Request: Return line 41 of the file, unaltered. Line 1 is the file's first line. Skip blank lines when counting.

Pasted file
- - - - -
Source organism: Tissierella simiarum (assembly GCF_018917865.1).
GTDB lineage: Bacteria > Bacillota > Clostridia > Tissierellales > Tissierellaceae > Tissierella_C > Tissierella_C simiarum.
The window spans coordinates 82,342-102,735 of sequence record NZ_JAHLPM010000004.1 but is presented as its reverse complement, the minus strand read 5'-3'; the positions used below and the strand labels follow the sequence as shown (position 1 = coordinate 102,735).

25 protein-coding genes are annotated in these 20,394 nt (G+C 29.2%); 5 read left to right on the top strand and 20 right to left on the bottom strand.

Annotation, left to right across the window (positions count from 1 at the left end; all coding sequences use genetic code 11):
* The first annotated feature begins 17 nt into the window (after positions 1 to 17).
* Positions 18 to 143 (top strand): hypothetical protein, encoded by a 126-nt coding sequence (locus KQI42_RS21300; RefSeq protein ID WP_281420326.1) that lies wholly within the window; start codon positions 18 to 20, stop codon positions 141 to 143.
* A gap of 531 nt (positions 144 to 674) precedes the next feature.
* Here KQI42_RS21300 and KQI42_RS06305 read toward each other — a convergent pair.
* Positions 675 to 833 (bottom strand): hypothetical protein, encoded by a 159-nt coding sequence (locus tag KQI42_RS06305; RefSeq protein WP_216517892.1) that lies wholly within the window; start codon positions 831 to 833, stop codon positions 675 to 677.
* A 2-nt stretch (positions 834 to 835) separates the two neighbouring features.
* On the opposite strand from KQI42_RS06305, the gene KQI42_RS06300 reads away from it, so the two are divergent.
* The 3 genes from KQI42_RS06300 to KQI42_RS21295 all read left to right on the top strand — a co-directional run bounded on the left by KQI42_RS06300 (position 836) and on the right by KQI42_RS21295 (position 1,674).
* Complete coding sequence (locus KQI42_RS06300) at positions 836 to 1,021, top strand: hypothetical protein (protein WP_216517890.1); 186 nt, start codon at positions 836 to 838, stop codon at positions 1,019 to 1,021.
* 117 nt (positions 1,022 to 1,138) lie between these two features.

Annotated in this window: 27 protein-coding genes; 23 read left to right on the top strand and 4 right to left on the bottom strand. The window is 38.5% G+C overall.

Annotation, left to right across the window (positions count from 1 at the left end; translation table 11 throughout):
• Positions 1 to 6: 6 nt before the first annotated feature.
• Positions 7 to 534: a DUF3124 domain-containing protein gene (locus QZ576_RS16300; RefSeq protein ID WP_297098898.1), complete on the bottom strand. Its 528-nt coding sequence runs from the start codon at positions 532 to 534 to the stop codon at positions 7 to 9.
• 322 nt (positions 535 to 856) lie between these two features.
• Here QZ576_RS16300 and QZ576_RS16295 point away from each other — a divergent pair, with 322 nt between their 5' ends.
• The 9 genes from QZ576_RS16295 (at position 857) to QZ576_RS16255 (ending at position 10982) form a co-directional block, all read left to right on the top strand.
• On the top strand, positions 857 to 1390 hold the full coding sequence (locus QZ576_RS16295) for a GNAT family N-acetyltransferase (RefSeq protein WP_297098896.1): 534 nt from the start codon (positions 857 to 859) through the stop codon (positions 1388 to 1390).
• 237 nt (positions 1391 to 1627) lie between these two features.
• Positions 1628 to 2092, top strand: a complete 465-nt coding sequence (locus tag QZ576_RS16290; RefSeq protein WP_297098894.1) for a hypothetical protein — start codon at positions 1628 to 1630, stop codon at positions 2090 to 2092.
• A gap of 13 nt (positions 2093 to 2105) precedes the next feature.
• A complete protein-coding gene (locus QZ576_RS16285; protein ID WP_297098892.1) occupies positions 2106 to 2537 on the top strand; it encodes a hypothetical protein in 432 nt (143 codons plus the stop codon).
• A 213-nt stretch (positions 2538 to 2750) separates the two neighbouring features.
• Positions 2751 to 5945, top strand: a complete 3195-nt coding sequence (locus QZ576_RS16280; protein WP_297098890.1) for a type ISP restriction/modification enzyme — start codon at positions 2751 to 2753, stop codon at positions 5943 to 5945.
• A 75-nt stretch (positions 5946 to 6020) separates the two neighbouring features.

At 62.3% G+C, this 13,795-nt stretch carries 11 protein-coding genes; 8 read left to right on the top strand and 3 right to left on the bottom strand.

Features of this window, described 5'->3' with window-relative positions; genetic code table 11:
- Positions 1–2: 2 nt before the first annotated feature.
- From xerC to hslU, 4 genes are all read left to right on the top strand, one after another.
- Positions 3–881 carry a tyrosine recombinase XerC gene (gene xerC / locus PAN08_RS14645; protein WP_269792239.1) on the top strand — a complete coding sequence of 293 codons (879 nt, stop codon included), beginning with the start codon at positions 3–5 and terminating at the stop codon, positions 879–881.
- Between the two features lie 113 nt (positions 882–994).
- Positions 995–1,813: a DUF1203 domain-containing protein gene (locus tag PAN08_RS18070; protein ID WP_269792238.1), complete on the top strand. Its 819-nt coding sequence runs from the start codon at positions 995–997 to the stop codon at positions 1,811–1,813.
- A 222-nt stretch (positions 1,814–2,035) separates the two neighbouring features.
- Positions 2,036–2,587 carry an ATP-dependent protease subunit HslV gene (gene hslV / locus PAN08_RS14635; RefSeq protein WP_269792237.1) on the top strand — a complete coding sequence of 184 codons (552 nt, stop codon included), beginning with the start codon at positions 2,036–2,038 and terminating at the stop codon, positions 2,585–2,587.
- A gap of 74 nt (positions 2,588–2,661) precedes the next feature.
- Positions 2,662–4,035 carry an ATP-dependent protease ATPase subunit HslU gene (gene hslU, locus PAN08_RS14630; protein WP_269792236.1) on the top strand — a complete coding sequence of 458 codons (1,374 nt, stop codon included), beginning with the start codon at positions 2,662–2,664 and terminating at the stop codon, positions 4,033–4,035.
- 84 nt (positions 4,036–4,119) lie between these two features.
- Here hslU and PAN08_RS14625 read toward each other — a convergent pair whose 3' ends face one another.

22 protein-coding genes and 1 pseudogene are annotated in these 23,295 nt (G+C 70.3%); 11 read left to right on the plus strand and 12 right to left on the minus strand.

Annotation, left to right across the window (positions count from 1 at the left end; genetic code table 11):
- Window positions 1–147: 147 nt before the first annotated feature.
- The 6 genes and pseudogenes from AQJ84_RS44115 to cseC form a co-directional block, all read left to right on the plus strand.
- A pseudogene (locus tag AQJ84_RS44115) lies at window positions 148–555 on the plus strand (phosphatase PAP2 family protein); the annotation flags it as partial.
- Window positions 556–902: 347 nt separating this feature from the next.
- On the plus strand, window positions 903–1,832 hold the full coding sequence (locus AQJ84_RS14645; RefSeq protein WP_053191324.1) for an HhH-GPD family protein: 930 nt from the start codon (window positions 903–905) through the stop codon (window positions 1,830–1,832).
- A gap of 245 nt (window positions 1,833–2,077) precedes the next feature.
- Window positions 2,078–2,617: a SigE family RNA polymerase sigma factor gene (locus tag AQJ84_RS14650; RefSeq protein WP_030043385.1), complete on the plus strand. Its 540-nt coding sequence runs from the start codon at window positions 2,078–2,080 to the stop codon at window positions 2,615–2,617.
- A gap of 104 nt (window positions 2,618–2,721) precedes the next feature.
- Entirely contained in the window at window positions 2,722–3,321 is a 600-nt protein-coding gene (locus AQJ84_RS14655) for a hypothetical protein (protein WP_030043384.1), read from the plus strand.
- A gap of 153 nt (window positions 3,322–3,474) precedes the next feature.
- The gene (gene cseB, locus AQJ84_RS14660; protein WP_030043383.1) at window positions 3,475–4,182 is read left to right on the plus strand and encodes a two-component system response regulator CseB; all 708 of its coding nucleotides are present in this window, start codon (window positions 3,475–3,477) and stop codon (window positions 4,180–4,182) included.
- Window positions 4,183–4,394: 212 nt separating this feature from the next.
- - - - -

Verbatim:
- Positions 2,662–4,035 carry an ATP-dependent protease ATPase subunit HslU gene (gene hslU, locus PAN08_RS14630; protein WP_269792236.1) on the top strand — a complete coding sequence of 458 codons (1,374 nt, stop codon included), beginning with the start codon at positions 2,662–2,664 and terminating at the stop codon, positions 4,033–4,035.